My favourite singer once told an interviewer that he started singing at the age of four. He said that by the time he was eight, all he wanted to be was a musician. He now has more hits than he remembers and more awards than he can count. I sometimes wish my writing journey was that tidy.
I don’t remember having any special skills at the age of four. To be honest, life before my sixth birthday is a blur. My biggest dream then was to live in one of the mud pies I had become an expert at making. I only upgraded my ambitions a few years later when I wanted to be a lawyer. That dream and many others lasted as long as a mud pie left in the rain.
In the midst of all my short-lived daydreams I realised there was something I enjoyed doing more than thinking about what I would become. That thing was reading. Reading took me into the operating room where the world’s first heart transplant took place. It took me into the lives and minds of prisoners who were fighting for the freedom of torn nations, into rooms were papers were signed to let slaves free, into battlefields and dens of thieves.
Reading allowed me to be at the door when men and women who had been in exile finally came home. I remember every tear that touched the cheeks of wives who waited patiently for their husbands to return. The magic and power of words allowed me to feel every emotion and be present in every moment.
Books awakened a strong desire in me to create the same magic for someone else, to tell stories that help and heal and teach and inspire other people. This gave birth to my righting journey.
Discovering the power of words was a journey in itself. I paid attention to different writing styles and writers. Writing book reviews felt like an instant vacation. I started rewriting greetings cards and poetry, then short stories and songs. I entered every writing contest and spelling bee that I could. I won books, tea sets, vouchers, dinnerware and trophies for my efforts. My mom displayed them proudly. So when the time came for me to choose a career I saw no need to go for assessment tests. I knew all I wanted to do was create magic with words and keep giving my mother the pretty things she liked.
I was accepted into an advertising college after high school and studied Copywriting. My young mind was full of ideas and writing that I wanted to share. The corridors where filled with big dreamers with starry eyes.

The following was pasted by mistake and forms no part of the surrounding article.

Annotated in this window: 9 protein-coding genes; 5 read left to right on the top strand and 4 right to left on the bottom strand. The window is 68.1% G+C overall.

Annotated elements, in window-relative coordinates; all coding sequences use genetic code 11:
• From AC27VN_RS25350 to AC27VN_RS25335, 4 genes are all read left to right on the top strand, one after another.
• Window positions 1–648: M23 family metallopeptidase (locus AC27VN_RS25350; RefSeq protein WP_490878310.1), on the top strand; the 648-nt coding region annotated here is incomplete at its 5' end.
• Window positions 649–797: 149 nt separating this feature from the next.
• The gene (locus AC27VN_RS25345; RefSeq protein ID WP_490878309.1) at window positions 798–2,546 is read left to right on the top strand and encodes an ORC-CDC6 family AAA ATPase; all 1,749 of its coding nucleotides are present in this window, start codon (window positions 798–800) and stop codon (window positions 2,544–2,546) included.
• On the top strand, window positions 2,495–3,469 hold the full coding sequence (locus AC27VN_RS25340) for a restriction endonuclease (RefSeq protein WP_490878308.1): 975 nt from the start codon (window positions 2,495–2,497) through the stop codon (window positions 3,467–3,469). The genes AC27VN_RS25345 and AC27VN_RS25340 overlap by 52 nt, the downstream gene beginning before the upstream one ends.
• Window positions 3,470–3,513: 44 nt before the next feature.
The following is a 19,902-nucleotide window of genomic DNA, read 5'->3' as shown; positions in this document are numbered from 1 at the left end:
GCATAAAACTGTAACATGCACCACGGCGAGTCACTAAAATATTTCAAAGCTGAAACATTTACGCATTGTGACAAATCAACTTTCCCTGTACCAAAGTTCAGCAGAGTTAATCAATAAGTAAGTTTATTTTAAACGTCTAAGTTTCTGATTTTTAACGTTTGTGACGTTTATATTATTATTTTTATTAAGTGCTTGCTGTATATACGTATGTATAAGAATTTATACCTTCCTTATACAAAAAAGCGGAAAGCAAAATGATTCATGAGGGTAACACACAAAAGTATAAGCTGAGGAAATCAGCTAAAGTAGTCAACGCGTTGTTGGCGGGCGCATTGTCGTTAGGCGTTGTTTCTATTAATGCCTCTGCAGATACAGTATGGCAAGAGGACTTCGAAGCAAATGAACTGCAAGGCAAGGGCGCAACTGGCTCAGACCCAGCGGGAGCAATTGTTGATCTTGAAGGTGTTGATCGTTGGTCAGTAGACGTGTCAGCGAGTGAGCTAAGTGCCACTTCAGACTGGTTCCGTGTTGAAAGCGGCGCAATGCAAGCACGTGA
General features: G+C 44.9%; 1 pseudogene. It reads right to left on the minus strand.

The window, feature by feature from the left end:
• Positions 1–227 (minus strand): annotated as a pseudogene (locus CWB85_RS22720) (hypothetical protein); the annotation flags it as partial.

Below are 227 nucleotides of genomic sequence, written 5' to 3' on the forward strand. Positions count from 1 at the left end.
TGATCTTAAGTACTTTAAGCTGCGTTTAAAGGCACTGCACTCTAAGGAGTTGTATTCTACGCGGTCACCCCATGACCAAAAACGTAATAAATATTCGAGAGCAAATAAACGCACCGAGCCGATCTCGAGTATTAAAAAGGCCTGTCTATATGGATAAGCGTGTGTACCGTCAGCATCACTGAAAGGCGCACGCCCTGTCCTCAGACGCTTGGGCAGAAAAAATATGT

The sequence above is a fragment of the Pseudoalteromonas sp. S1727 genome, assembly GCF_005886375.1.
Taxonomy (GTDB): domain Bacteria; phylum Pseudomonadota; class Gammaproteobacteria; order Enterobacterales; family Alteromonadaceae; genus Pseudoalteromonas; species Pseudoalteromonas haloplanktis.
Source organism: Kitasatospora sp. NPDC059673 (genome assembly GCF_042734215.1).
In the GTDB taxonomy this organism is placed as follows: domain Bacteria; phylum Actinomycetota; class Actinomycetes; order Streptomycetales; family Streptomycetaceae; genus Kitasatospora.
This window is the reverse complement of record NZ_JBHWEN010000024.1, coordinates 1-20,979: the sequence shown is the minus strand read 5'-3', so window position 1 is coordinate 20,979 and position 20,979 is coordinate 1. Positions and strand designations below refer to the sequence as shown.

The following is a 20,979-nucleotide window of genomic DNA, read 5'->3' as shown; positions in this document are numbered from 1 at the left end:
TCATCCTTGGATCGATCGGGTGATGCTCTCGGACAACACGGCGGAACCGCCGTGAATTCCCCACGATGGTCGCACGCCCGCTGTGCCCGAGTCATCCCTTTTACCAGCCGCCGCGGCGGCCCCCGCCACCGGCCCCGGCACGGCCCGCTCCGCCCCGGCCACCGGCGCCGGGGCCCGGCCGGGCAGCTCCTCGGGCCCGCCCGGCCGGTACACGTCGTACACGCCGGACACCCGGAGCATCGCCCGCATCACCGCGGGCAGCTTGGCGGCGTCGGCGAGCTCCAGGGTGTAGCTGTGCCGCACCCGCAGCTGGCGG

By my second year those eyes had turned baggy. Half of my classmates didn’t make it to graduation night. Even I had days when I thought I couldn’t do it, days that sucked the hope out of my childhood dreams. But my graduation day came, and I received a prize for best radio ad of the year. The next day was the icing on the cake. I was offered a job at the agency I had been an intern for, so what was supposed to be my last day on my job became my first. I was officially a Copywriter.
Nothing they taught me at college prepared me for the rollercoaster that came with my job title. The deadlines were tighter than spanx and ‘lunchtime’ was a swear word. If you didn’t have a thick skin suggestions were made to get one fast. I became addicted to the rush. I was home. I conceptualised and wrote TV and radio ads. I wrote newspaper and magazine ads, newsletters and invitations to people I didn’t know to places I didn’t go. I wrote long and short copy, one-liners and brochures. I named top hotels, bars, companies and brands. I was part of teams that broke advertising records and Broke. Every. Writing. Rule. All for the sake of persuading people to buy things they don’t need and couldn’t afford.
So after five years of this frantic and exciting rollercoaster ride I paused to reflect. I realised that although I had written a gazillion ads, there were still a gazillion more things to write. Things like songs, movies, plays, books, poetry and documentaries. The list was endless, and after soaking up knowledge and experience I knew it was time for my next writing adventure. I realised that advertising was not a destination but a detour. So in my quest for change I smiled and waved at an amazing journey that taught me so much about people and patience and showed me things about myself.
I will always be grateful for getting the chance to live a big part of my dream. I’m sure the next one will lead me to yet another one. The journey of being a writer never stops and the magic never ends. Someday I will finish penning down all my adventures in the hope of encouraging writers to keep writing and sharing their stories whenever they can. We all have a story and we all learn something from one another.
My favourite singer and I may not have the same story to tell but our journeys have a lot in common. We both found something we love and spent hours doing without noticing time. We both wanted to spend our lives doing what we felt was part of who we are. We persevered and followed through.
I may not have a cabinet full of awards but I’m pretty sure that I could write songs for my friend that could break music records and make history. Now that would propel both our journeys onto another level.
About the Author:
Nkaela Mocumi is the winner of our September 2014 My Writing Journey Competition.